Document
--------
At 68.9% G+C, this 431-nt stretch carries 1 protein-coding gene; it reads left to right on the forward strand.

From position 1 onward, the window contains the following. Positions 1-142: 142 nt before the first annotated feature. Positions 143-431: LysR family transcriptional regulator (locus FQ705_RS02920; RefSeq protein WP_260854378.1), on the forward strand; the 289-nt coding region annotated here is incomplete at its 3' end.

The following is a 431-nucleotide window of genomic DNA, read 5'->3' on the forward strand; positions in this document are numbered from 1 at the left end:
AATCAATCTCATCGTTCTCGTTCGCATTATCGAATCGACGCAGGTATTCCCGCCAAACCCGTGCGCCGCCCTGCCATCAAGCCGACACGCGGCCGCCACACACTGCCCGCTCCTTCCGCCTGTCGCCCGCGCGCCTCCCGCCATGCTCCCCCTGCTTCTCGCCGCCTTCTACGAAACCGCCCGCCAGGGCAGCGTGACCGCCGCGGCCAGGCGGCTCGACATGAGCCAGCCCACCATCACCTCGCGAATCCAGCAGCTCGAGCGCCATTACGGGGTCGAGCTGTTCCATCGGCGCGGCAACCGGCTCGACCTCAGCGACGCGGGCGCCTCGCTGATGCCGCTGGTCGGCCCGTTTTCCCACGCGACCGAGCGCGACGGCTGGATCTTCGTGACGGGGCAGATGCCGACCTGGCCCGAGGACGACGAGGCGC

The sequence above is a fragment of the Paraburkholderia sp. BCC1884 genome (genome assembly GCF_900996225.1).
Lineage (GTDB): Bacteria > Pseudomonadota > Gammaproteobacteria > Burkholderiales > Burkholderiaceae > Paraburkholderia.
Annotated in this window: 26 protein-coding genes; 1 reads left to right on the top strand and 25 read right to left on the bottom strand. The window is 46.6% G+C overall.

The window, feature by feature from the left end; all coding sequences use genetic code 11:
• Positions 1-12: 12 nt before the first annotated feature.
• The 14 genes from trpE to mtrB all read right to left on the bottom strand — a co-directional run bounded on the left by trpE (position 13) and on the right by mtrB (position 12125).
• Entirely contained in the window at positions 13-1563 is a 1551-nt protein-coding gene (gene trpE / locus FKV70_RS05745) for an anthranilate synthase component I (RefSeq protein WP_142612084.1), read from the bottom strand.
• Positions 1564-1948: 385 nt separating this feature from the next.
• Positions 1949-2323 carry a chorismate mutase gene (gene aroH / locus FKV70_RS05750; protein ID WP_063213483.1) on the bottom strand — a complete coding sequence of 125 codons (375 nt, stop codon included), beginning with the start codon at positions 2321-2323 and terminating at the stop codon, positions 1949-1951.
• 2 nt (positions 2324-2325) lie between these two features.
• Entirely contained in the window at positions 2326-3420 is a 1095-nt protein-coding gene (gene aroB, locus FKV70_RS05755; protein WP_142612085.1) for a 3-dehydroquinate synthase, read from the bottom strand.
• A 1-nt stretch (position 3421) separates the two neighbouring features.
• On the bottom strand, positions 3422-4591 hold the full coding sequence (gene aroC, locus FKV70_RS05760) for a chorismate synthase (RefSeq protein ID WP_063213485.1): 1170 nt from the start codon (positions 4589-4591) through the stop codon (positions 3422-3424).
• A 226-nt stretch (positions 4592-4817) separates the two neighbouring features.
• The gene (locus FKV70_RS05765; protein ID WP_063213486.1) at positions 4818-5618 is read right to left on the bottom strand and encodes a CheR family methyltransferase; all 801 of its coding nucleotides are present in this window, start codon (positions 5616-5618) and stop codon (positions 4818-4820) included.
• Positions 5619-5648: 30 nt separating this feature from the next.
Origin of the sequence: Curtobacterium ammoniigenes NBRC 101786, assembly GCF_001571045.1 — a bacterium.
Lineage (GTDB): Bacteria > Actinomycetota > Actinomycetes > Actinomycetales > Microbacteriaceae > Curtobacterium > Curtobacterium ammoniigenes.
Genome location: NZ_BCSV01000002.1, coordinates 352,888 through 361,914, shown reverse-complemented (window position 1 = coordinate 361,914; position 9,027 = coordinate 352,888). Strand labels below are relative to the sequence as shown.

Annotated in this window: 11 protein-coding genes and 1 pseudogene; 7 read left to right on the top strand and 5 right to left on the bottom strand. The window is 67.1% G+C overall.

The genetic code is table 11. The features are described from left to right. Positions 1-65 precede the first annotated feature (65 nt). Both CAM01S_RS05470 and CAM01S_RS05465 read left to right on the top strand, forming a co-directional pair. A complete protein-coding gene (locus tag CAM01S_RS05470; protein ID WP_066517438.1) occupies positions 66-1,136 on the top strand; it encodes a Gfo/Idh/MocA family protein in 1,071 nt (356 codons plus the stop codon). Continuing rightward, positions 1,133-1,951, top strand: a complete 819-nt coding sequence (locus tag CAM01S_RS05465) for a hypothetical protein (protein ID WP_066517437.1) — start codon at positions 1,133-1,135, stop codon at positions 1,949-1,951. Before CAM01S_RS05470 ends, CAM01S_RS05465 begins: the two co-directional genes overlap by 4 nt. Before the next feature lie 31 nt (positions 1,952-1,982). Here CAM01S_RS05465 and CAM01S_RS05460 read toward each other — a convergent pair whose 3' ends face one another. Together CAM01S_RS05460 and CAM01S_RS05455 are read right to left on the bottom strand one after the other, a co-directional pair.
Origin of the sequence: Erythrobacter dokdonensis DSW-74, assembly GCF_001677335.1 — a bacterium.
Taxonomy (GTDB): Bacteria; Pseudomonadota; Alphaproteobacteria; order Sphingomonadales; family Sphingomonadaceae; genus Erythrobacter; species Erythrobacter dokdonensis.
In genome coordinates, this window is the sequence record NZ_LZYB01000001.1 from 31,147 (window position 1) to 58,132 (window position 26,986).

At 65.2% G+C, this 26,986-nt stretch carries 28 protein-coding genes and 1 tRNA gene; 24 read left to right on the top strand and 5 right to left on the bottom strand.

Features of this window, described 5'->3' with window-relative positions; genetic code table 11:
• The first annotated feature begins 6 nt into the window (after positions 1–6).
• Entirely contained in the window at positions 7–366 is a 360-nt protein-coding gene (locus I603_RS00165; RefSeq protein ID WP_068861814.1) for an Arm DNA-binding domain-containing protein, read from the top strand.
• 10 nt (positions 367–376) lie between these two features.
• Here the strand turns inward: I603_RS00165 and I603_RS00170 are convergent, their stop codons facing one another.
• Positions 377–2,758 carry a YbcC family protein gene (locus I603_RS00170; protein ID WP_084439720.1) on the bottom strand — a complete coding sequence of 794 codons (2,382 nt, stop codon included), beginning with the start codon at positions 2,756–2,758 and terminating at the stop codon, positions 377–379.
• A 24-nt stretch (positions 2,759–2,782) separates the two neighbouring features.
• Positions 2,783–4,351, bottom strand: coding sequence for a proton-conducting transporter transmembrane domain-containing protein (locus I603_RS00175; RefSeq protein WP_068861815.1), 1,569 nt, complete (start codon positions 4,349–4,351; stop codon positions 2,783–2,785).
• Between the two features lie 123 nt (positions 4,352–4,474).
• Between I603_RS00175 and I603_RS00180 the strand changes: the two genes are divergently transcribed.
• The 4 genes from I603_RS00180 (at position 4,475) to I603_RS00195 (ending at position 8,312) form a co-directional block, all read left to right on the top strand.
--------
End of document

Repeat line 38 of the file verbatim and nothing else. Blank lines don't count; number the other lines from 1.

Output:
• Between the two features lie 123 nt (positions 4,352–4,474).